“Our goal was to develop a hospital that supports the provision of high-quality, compassionate healthcare at a technologically advanced, patient- and staff-friendly facility,” says W. Peter Daniels, president/chief executive officer of Elmhurst Memorial Healthcare. “Because of the development team’s intensive and thoughtful planning, each entity – whether it is the patient, the family, staff or the physician – feels as though the building was designed especially for them.”

St. Anthony Hospital posed several unique challenges. The original facility was 100 years old. To accommodate the desire of the hospital to maintain and expand on its status as the Trauma Center of the Rocky Mountain Region, and because its joint venture orthopedic hospital had to be in a particular market area, the project was relocated from its original home in downtown Denver to Lakewood, a southwestern suburb. In addition, the land, procured from the federal government and part of the Denver Federal Center, had a number of hazardous materials issues. To further complicate matters, construction began in 2008, just as the economy entered the stress of the financial crisis.

The project team was involved in the cleanup of the land, then on to design and construction. Key hospital leadership was involved initially; then, department managers reached out to the actual end users – physicians, nurses and housekeeping staff – and came back with recommendations. Once a detailed budget was established with multiple priced alternatives, the project team sat down with top leadership to identify “must-have” program elements from a macro level; then worked backward, closely examining each component of the facility to see what was affordable. The luxury elements fell aside, and $500 million in programs was whittled down to $432 million, while maintaining key revenue generators and clinical components.

Blocking and stacking resulted in an efficient skeleton of the hospital where no beds were lost despite very tight budget constraints. Medical equipment was closely scrutinized, including equipment from the old hospital that could be reused. Even with the economic downturn, construction was never stopped. Close coordination with the construction manager allowed corresponding adjustments of the budget and schedule when necessary without affecting the delivery date.

“A lot of care, thought and diligence went into this new campus,” says St. Anthony Hospital’s chief financial officer, David Thompson. “Because of that planning we are able to provide our patients with the most advanced healthcare technology, world-class medicine and extraordinary healthcare at an environmentally responsible facility.”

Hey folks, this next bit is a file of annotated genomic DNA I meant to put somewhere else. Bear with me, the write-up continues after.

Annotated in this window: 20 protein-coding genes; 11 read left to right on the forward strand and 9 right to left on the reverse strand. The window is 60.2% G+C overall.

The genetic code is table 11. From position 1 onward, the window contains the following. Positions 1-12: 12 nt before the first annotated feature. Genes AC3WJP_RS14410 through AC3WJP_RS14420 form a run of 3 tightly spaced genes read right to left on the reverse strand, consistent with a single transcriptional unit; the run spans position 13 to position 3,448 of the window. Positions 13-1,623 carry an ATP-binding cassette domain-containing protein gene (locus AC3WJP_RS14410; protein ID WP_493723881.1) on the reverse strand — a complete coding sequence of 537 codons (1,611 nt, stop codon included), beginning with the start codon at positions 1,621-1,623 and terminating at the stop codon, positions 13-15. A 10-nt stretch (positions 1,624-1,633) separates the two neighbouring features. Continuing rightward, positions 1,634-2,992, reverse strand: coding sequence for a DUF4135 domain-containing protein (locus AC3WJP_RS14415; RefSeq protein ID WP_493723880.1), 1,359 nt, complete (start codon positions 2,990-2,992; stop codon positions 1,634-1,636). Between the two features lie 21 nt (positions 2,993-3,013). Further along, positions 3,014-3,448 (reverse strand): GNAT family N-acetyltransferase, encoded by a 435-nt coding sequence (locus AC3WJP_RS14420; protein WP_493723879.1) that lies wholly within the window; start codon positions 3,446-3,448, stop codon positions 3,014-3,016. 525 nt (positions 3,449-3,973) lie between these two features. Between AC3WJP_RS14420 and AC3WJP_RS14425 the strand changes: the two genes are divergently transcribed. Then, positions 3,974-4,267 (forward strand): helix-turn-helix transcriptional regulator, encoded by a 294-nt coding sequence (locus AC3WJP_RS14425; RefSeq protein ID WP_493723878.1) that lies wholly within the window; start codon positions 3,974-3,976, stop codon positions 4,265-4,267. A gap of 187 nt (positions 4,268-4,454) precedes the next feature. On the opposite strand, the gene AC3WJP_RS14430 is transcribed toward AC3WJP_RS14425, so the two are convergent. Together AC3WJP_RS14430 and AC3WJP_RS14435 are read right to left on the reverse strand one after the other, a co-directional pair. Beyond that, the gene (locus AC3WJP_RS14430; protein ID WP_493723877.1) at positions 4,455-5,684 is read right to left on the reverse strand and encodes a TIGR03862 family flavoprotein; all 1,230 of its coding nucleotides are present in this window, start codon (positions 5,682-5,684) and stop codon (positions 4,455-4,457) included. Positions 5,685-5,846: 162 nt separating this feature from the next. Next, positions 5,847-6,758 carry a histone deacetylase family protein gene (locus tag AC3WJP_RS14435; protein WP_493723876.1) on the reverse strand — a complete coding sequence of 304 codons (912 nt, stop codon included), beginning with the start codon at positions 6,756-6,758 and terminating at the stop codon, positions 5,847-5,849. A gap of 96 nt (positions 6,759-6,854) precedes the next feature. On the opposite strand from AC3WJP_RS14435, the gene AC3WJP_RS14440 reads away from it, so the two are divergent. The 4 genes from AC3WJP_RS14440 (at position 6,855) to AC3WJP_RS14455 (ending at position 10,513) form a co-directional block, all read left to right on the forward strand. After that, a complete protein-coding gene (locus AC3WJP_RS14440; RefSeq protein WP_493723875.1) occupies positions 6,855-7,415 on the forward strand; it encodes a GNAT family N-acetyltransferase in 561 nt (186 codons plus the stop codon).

Starting a project during the financial crisis didn’t stop Swedish Medical System from realizing what it saw as a great opportunity: establishing its brand outside of the downtown Seattle area by developing a new greenfield campus in Issaquah, an affluent growth suburb 15 to 20 miles away – and accomplishing a new way of defining the delivery of healthcare in the process. Wellness orientation was the system’s goal. Its vision for the future was to create a community center of excellence that is ambulatory-focused. To pull this off, the team was kept small and nimble. All members understood collaboration.

As far as design, Swedish Medical Center Issaquah is not your parents’ hospital. The first thing you see is an outpatient medical office building (MOB). The entire medical center is inviting to the public, easy to navigate, and provides a sense of community and a focus on wellness.

Co-locating team players during the construction process was key; they worked hand-in-hand during the design process and construction. Several elements were prefabricated off-site, including bed headwalls, utility racks and exterior panels of the building, which helped to mitigate problematic winter weather conditions.

“The architecture of this facility drives culture. There is also a strong focus on energy efficiency,” says Kevin Brown, chief executive officer of Swedish Issaquah. “As a result, a progressive and superlative healthcare facility was delivered that is also user-friendly, sustainable, cost-effective and community-focused.”

To sum up the formula that contributed to the success of these four projects, it took leadership, direction and a collaborative team approach, integrating across-the-board user experiences to create environments that are healing yet functional, and an asset to their communities. As far as navigating through the uncertainties of a tough economy, these four examples help debunk the myth that facilities of this quality are financially unattainable these days. These hospitals prove otherwise.

This article was originally published by Healthcare Building Ideas.